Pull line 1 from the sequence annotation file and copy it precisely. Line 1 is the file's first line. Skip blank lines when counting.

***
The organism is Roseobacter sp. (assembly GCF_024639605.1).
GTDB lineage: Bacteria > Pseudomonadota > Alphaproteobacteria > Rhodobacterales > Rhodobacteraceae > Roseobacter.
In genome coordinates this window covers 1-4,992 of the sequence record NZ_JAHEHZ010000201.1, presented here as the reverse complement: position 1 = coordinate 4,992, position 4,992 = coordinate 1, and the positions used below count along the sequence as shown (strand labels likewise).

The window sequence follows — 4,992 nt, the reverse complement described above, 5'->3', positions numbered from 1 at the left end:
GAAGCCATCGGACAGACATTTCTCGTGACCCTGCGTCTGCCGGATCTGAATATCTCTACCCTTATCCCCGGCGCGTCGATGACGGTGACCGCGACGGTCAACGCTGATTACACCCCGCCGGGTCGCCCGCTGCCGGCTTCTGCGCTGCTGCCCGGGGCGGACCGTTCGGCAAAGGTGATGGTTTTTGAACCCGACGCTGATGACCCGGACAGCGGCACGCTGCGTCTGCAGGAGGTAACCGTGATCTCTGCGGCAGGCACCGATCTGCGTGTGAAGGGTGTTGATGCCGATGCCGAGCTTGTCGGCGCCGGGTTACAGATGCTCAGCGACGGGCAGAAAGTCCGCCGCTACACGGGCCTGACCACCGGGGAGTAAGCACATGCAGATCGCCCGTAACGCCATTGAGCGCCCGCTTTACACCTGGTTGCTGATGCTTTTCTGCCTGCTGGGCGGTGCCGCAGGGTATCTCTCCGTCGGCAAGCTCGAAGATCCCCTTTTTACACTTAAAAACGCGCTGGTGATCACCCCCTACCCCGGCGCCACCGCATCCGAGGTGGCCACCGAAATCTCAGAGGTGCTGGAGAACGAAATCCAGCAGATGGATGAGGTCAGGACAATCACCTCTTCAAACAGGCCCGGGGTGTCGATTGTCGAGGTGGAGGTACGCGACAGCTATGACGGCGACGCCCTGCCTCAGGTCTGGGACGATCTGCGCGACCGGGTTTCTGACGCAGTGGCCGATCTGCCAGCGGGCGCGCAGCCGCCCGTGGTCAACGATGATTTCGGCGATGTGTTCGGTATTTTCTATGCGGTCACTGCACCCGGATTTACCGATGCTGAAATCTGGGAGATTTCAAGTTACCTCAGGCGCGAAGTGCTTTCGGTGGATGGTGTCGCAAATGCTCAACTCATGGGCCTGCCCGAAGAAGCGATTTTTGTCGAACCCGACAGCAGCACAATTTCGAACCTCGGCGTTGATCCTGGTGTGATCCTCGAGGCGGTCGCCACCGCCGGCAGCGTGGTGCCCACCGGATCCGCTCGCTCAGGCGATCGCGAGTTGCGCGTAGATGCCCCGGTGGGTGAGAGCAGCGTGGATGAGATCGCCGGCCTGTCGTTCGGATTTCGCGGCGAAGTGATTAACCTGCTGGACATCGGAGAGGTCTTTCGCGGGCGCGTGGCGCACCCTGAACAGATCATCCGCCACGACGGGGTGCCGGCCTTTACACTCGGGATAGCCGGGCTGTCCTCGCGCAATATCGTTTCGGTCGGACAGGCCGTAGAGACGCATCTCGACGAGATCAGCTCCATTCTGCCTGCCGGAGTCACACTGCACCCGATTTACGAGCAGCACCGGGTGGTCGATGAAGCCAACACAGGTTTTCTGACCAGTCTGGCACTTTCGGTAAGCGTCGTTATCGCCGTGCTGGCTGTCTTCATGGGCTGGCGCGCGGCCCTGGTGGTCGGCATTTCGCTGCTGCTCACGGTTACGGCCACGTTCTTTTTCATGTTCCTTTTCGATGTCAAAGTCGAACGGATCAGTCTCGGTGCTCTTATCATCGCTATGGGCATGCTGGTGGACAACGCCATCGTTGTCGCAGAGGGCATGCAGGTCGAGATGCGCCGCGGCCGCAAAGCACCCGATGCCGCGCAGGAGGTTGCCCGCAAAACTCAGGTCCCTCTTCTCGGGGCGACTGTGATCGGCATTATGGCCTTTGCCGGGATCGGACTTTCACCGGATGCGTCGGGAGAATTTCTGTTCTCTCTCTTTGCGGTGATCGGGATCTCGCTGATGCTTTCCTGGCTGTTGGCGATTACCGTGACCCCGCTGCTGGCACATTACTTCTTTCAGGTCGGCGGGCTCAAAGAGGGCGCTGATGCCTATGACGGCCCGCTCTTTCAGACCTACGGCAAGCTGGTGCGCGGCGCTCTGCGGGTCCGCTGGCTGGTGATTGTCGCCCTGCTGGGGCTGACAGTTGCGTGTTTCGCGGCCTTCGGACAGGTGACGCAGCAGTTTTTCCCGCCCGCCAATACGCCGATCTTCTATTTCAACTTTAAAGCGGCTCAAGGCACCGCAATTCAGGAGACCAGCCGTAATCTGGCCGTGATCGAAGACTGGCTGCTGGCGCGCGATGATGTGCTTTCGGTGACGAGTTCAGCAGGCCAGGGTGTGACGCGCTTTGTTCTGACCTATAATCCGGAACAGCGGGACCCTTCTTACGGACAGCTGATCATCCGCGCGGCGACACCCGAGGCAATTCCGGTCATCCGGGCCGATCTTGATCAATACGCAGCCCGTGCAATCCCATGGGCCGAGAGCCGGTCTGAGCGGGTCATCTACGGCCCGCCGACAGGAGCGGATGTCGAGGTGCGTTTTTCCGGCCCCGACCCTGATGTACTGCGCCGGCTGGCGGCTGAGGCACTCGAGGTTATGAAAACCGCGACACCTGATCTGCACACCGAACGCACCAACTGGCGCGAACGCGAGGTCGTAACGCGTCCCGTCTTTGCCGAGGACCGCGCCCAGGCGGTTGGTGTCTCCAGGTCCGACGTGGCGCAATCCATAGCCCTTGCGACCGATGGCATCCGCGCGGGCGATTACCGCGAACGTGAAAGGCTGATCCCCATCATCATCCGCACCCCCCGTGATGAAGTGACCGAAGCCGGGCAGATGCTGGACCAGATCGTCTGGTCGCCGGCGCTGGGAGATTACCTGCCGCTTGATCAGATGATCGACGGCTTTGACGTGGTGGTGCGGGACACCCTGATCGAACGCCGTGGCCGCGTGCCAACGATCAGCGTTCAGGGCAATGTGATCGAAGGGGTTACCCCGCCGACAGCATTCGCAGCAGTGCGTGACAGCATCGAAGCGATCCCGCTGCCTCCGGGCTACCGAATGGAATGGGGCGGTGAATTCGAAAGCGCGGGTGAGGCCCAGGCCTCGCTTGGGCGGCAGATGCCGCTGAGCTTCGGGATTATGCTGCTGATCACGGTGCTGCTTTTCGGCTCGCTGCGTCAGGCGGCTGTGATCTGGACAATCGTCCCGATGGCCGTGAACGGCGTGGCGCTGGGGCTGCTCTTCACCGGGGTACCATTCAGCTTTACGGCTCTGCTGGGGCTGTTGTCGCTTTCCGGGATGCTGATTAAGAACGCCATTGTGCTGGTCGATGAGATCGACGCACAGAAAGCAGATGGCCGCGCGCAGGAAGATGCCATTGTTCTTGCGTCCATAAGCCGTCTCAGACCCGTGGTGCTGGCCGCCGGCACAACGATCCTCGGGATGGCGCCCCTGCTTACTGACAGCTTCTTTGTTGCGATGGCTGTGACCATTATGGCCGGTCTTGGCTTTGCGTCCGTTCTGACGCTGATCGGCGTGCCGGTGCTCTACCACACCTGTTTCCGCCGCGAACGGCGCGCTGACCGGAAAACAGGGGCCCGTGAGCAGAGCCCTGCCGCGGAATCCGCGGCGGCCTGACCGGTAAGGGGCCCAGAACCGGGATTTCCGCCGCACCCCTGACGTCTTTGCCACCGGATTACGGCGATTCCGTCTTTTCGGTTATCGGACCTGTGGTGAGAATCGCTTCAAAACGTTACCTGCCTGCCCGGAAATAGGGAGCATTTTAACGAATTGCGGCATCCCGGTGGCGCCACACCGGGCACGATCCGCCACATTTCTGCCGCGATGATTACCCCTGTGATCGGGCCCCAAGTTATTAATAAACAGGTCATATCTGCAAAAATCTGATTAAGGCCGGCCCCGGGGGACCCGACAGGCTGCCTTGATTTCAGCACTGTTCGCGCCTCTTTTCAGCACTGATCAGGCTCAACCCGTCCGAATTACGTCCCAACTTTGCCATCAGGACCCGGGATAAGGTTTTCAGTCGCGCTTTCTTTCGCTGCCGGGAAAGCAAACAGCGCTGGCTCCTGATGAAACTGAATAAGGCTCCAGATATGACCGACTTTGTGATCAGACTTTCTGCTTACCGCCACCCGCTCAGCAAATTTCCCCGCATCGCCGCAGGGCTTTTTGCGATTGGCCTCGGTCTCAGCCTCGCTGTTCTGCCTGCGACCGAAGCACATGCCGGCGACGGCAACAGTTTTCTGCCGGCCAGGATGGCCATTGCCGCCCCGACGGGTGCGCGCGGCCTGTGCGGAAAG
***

The organism is Roseobacter sp. (assembly GCF_024639605.1).